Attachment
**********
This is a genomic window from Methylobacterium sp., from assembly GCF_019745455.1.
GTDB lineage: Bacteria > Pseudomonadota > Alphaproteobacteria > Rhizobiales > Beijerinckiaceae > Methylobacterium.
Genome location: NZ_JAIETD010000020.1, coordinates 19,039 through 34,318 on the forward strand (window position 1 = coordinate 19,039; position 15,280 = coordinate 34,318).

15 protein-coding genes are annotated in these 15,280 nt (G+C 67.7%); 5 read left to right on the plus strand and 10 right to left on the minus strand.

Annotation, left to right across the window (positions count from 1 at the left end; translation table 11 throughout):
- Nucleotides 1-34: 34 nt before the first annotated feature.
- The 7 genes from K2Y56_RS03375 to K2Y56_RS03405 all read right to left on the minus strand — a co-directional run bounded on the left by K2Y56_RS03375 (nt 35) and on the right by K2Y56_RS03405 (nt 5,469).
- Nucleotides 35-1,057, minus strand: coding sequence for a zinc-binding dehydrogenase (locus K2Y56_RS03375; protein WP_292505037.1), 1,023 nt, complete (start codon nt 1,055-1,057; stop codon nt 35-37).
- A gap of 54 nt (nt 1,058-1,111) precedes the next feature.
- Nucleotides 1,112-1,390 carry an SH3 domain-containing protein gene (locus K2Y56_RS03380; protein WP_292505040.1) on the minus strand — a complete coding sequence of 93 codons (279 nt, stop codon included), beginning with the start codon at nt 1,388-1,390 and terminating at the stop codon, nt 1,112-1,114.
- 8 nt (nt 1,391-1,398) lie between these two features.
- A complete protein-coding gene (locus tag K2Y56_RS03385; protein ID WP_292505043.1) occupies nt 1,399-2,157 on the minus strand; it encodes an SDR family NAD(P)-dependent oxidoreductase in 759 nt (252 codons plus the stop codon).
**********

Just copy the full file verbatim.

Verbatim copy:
This is a genomic window from Methylobacterium sp., from assembly GCF_019745455.1.
GTDB lineage: Bacteria > Pseudomonadota > Alphaproteobacteria > Rhizobiales > Beijerinckiaceae > Methylobacterium.
Genome location: NZ_JAIETD010000020.1, coordinates 19,039 through 34,318 on the forward strand (window position 1 = coordinate 19,039; position 15,280 = coordinate 34,318).

15 protein-coding genes are annotated in these 15,280 nt (G+C 67.7%); 5 read left to right on the plus strand and 10 right to left on the minus strand.

Annotation, left to right across the window (positions count from 1 at the left end; translation table 11 throughout):
- Nucleotides 1-34: 34 nt before the first annotated feature.
- The 7 genes from K2Y56_RS03375 to K2Y56_RS03405 all read right to left on the minus strand — a co-directional run bounded on the left by K2Y56_RS03375 (nt 35) and on the right by K2Y56_RS03405 (nt 5,469).
- Nucleotides 35-1,057, minus strand: coding sequence for a zinc-binding dehydrogenase (locus K2Y56_RS03375; protein WP_292505037.1), 1,023 nt, complete (start codon nt 1,055-1,057; stop codon nt 35-37).
- A gap of 54 nt (nt 1,058-1,111) precedes the next feature.
- Nucleotides 1,112-1,390 carry an SH3 domain-containing protein gene (locus K2Y56_RS03380; protein WP_292505040.1) on the minus strand — a complete coding sequence of 93 codons (279 nt, stop codon included), beginning with the start codon at nt 1,388-1,390 and terminating at the stop codon, nt 1,112-1,114.
- 8 nt (nt 1,391-1,398) lie between these two features.
- A complete protein-coding gene (locus tag K2Y56_RS03385; protein ID WP_292505043.1) occupies nt 1,399-2,157 on the minus strand; it encodes an SDR family NAD(P)-dependent oxidoreductase in 759 nt (252 codons plus the stop codon).